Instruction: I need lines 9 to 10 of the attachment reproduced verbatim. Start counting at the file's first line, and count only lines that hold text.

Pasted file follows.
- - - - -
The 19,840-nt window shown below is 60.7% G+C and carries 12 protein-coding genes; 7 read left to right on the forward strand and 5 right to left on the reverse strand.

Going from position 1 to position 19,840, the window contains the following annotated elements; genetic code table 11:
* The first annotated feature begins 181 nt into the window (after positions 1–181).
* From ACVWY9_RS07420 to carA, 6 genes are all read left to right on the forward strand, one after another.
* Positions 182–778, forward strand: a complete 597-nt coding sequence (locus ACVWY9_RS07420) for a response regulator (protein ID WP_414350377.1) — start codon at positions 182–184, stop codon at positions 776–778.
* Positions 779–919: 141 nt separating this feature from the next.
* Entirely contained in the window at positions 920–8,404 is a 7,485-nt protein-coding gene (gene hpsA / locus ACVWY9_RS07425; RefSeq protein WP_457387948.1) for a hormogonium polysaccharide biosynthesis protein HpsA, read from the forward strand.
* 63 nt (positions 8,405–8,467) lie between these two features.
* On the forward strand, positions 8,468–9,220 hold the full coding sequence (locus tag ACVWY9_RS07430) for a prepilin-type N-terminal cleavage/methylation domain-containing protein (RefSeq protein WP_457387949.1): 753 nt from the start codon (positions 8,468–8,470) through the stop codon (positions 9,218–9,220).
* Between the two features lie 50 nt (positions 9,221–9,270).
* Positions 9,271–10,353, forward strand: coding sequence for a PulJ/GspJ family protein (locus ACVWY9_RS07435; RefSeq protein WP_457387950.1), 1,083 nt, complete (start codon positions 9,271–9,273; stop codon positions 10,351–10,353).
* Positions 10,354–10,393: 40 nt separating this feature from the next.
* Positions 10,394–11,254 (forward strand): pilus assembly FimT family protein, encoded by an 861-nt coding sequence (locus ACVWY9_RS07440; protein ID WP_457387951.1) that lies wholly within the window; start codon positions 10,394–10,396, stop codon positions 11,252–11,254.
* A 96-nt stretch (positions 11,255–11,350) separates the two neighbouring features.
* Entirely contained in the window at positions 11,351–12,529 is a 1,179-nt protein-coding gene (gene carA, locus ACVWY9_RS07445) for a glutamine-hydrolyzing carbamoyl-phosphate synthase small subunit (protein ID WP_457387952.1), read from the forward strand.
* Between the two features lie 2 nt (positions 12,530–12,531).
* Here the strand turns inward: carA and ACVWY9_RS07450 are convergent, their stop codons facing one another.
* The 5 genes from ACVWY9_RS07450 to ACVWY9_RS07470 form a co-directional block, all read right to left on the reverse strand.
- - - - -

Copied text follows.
* On the forward strand, positions 8,468–9,220 hold the full coding sequence (locus tag ACVWY9_RS07430) for a prepilin-type N-terminal cleavage/methylation domain-containing protein (RefSeq protein WP_457387949.1): 753 nt from the start codon (positions 8,468–8,470) through the stop codon (positions 9,218–9,220).
* Between the two features lie 50 nt (positions 9,221–9,270).